Using Portenta M4 Core with Dynamixel2Arduino Library

Ever since I got my Portenta H7, I had been working on getting the M4 Core to work with the Dynamixel2Arduino library and my various I2C and SPI sensors, and here is what I found:

  1. The Dynamixel2Arduino library does work on the M4 Core, but its performance is not reliable. I am including a modified “scan_dynamixel” sketch so that others can try out on their own. You will need to put a jumper cable between Pin D5 and pin D6 via the usual MKR DXL Shield headers.
/* Scan Dynamixel example modified to run on M4 core of Arduino Portenta H7 Lite 
*  Portenta Serial UART Application for sending Data from M4 to M7
* ================================================================================
* IMPORTANT: Connect Serial_M4 pin D5 TX to Serial_M7 pin D6 RX 
* ================================================================================

//////////////////// Start All Core M7 Programming /////////////////////
#ifdef CORE_CM7 
UART Serial_M7(NC, PA_8, NC, NC);  // Pin D6 RX for M7 (Receive only)      

void setup() { 
   bootM4(); // get the M4 core running   
   Serial.begin(115200); // regular Serial Monitor

void loop() {
  if (Serial_M7.available()) {          // If anything comes into Serial_M7 
     Serial.write(;    // Read it and send it out over Serial Monitor

//////////////////// End All Core M7 Programming /////////////////////

//////////////////// Start All Core M4 Programming /////////////////////
#ifdef CORE_CM4 
UART Serial_M4(PC_6, NC, NC, NC);    // pin D5 TX for M4 (Send only)

#include <Dynamixel2Arduino.h>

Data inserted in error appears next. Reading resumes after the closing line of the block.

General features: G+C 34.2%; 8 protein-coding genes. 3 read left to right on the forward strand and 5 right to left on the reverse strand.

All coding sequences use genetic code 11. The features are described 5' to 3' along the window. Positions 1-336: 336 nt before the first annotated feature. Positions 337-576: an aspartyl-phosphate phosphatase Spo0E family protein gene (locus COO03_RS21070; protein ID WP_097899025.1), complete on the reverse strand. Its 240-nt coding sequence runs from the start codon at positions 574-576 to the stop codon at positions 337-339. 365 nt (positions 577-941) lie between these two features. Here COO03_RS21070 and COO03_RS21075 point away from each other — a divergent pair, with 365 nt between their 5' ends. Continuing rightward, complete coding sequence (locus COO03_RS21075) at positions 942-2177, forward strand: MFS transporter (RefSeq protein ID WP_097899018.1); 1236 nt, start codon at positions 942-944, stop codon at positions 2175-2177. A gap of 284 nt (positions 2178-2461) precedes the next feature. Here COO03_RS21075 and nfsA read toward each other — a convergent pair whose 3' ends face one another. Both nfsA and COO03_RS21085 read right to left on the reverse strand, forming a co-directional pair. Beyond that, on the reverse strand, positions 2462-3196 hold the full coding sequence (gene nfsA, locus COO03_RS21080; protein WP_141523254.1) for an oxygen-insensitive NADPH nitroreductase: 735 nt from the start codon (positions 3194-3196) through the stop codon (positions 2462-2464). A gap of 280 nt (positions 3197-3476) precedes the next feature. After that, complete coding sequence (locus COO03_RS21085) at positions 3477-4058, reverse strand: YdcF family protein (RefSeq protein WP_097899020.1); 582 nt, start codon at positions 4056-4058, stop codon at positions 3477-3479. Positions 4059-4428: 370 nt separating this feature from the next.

#define DXL_SERIAL   Serial1
#define DEBUG_SERIAL Serial_M4
const int DXL_DIR_PIN = A6; // DYNAMIXEL Shield DIR PIN for MKR Shield used with Portenta H7 Lite
#define MAX_BAUD  5
const int32_t baud[MAX_BAUD] = {57600, 115200, 1000000, 2000000, 3000000};

Dynamixel2Arduino dxl(DXL_SERIAL, DXL_DIR_PIN);

//This namespace is required to use Control table item names
using namespace ControlTableItem;

void setup() {
  DEBUG_SERIAL.begin(115200); // matching with M7 
  // put your setup code here, to run once:
  int8_t index = 0;
  int8_t found_dynamixel = 0;
  for(int8_t protocol = 1; protocol < 3; protocol++) {
    // Set Port Protocol Version. This has to match with DYNAMIXEL protocol version.
    for(index = 0; index < MAX_BAUD; index++) {
      // Set Port baudrate.
      for(int id = 0; id < DXL_BROADCAST_ID; id++) {
        //iterate until all ID in each buadrate is scanned.
        if( {
          DEBUG_SERIAL.print("ID : ");
          DEBUG_SERIAL.print(", Model Number: ");
  DEBUG_SERIAL.print("Total ");
  DEBUG_SERIAL.println(" DYNAMIXEL(s) found!");

void loop() {
  // put your main code here, to run repeatedly:

//////////////////// End All Core M4 Programming /////////////////////

You can see that the original “scan_dynamixel.ino” sketch is virtually unchanged. The only issue was that the Serial Monitor is not available to the M4 core, so a “round-about” solution was created using the tightly coupled UART Ports Serial_M7 and Serial_M4 via Pins D5 and D6.
Well, did it work? Yes and No. Below is a screen capture of a good run

But sometimes, I would get bad runs

  1. My SPI Pixy2 camera could not be made to work on the M4 core.

  2. My I2C VL53L5CX ToF imager gave me 1 reading and got locked up.

So, it looks like that only the M7 core can be put into practical uses at present.

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